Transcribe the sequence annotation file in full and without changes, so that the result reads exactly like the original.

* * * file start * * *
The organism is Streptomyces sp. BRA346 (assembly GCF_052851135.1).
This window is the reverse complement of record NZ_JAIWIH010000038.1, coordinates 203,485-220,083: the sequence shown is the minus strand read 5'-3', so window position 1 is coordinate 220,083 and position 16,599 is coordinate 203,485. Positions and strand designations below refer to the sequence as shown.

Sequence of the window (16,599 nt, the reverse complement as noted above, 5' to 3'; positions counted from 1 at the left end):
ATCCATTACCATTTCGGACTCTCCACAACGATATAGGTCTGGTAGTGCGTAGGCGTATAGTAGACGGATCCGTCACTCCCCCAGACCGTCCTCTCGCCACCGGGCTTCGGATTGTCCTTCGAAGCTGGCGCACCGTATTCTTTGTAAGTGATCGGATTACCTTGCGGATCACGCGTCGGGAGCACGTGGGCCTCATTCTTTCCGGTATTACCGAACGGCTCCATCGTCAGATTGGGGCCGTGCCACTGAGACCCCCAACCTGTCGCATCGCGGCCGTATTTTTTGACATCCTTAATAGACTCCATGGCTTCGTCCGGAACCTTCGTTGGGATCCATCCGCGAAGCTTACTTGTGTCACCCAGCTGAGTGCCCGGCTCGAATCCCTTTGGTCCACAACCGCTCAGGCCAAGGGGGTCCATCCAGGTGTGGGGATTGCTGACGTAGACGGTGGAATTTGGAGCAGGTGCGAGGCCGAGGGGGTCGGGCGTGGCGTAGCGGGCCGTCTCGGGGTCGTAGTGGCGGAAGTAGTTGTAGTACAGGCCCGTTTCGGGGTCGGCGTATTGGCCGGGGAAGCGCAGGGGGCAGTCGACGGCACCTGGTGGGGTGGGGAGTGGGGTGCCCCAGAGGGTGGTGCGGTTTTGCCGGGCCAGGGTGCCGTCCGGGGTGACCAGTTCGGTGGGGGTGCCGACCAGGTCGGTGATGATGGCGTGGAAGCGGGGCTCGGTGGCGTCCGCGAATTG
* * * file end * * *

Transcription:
The organism is Streptomyces sp. BRA346 (assembly GCF_052851135.1).
This window is the reverse complement of record NZ_JAIWIH010000038.1, coordinates 203,485-220,083: the sequence shown is the minus strand read 5'-3', so window position 1 is coordinate 220,083 and position 16,599 is coordinate 203,485. Positions and strand designations below refer to the sequence as shown.

Sequence of the window (16,599 nt, the reverse complement as noted above, 5' to 3'; positions counted from 1 at the left end):
ATCCATTACCATTTCGGACTCTCCACAACGATATAGGTCTGGTAGTGCGTAGGCGTATAGTAGACGGATCCGTCACTCCCCCAGACCGTCCTCTCGCCACCGGGCTTCGGATTGTCCTTCGAAGCTGGCGCACCGTATTCTTTGTAAGTGATCGGATTACCTTGCGGATCACGCGTCGGGAGCACGTGGGCCTCATTCTTTCCGGTATTACCGAACGGCTCCATCGTCAGATTGGGGCCGTGCCACTGAGACCCCCAACCTGTCGCATCGCGGCCGTATTTTTTGACATCCTTAATAGACTCCATGGCTTCGTCCGGAACCTTCGTTGGGATCCATCCGCGAAGCTTACTTGTGTCACCCAGCTGAGTGCCCGGCTCGAATCCCTTTGGTCCACAACCGCTCAGGCCAAGGGGGTCCATCCAGGTGTGGGGATTGCTGACGTAGACGGTGGAATTTGGAGCAGGTGCGAGGCCGAGGGGGTCGGGCGTGGCGTAGCGGGCCGTCTCGGGGTCGTAGTGGCGGAAGTAGTTGTAGTACAGGCCCGTTTCGGGGTCGGCGTATTGGCCGGGGAAGCGCAGGGGGCAGTCGACGGCACCTGGTGGGGTGGGGAGTGGGGTGCCCCAGAGGGTGGTGCGGTTTTGCCGGGCCAGGGTGCCGTCCGGGGTGACCAGTTCGGTGGGGGTGCCGACCAGGTCGGTGATGATGGCGTGGAAGCGGGGCTCGGTGGCGTCCGCGAATTG